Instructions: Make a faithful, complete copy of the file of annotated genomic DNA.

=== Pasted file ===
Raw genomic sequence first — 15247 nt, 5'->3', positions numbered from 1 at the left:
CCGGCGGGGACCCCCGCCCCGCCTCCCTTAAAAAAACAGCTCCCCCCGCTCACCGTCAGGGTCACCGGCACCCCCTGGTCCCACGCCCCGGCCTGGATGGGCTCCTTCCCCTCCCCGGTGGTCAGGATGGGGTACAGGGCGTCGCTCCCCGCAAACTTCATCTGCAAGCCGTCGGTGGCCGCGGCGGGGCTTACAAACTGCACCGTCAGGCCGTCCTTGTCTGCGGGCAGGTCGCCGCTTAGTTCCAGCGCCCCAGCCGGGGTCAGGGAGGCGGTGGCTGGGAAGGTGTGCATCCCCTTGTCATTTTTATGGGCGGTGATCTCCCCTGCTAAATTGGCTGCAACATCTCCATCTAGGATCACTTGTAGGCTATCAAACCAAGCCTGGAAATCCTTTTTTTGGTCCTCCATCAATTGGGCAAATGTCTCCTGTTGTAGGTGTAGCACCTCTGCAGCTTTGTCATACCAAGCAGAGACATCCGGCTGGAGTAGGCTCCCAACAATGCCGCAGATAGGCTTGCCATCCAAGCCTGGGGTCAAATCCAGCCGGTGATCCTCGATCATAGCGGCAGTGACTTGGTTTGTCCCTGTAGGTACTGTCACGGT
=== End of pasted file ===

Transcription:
Raw genomic sequence first — 15247 nt, 5'->3', positions numbered from 1 at the left:
CCGGCGGGGACCCCCGCCCCGCCTCCCTTAAAAAAACAGCTCCCCCCGCTCACCGTCAGGGTCACCGGCACCCCCTGGTCCCACGCCCCGGCCTGGATGGGCTCCTTCCCCTCCCCGGTGGTCAGGATGGGGTACAGGGCGTCGCTCCCCGCAAACTTCATCTGCAAGCCGTCGGTGGCCGCGGCGGGGCTTACAAACTGCACCGTCAGGCCGTCCTTGTCTGCGGGCAGGTCGCCGCTTAGTTCCAGCGCCCCAGCCGGGGTCAGGGAGGCGGTGGCTGGGAAGGTGTGCATCCCCTTGTCATTTTTATGGGCGGTGATCTCCCCTGCTAAATTGGCTGCAACATCTCCATCTAGGATCACTTGTAGGCTATCAAACCAAGCCTGGAAATCCTTTTTTTGGTCCTCCATCAATTGGGCAAATGTCTCCTGTTGTAGGTGTAGCACCTCTGCAGCTTTGTCATACCAAGCAGAGACATCCGGCTGGAGTAGGCTCCCAACAATGCCGCAGATAGGCTTGCCATCCAAGCCTGGGGTCAAATCCAGCCGGTGATCCTCGATCATAGCGGCAGTGACTTGGTTTGTCCCTGTAGGTACTGTCACGGT